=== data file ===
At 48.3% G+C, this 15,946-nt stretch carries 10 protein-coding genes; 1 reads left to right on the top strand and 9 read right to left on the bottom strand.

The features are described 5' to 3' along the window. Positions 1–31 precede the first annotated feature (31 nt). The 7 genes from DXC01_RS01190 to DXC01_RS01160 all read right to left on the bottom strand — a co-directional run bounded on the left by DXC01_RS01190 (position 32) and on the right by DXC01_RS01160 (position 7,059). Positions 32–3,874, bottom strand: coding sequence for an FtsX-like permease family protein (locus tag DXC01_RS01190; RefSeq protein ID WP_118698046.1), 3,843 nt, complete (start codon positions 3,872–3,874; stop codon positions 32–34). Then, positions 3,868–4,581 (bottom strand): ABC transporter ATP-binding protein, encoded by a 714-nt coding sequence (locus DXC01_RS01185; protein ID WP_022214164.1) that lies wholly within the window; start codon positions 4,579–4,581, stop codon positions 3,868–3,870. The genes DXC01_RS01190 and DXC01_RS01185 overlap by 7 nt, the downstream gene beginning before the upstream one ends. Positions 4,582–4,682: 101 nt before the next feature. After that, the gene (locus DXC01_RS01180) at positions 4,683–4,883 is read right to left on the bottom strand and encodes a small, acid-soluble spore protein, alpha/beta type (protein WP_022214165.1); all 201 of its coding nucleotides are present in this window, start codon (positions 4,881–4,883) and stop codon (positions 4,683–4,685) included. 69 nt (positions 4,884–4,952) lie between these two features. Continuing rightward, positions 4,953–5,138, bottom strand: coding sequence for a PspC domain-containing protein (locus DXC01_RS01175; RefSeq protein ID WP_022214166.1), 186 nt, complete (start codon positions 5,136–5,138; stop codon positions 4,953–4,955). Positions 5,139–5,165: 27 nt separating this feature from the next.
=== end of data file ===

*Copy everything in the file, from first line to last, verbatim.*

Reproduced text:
At 48.3% G+C, this 15,946-nt stretch carries 10 protein-coding genes; 1 reads left to right on the top strand and 9 read right to left on the bottom strand.

The features are described 5' to 3' along the window. Positions 1–31 precede the first annotated feature (31 nt). The 7 genes from DXC01_RS01190 to DXC01_RS01160 all read right to left on the bottom strand — a co-directional run bounded on the left by DXC01_RS01190 (position 32) and on the right by DXC01_RS01160 (position 7,059). Positions 32–3,874, bottom strand: coding sequence for an FtsX-like permease family protein (locus tag DXC01_RS01190; RefSeq protein ID WP_118698046.1), 3,843 nt, complete (start codon positions 3,872–3,874; stop codon positions 32–34). Then, positions 3,868–4,581 (bottom strand): ABC transporter ATP-binding protein, encoded by a 714-nt coding sequence (locus DXC01_RS01185; protein ID WP_022214164.1) that lies wholly within the window; start codon positions 4,579–4,581, stop codon positions 3,868–3,870. The genes DXC01_RS01190 and DXC01_RS01185 overlap by 7 nt, the downstream gene beginning before the upstream one ends. Positions 4,582–4,682: 101 nt before the next feature. After that, the gene (locus DXC01_RS01180) at positions 4,683–4,883 is read right to left on the bottom strand and encodes a small, acid-soluble spore protein, alpha/beta type (protein WP_022214165.1); all 201 of its coding nucleotides are present in this window, start codon (positions 4,881–4,883) and stop codon (positions 4,683–4,685) included. 69 nt (positions 4,884–4,952) lie between these two features. Continuing rightward, positions 4,953–5,138, bottom strand: coding sequence for a PspC domain-containing protein (locus DXC01_RS01175; RefSeq protein ID WP_022214166.1), 186 nt, complete (start codon positions 5,136–5,138; stop codon positions 4,953–4,955). Positions 5,139–5,165: 27 nt separating this feature from the next.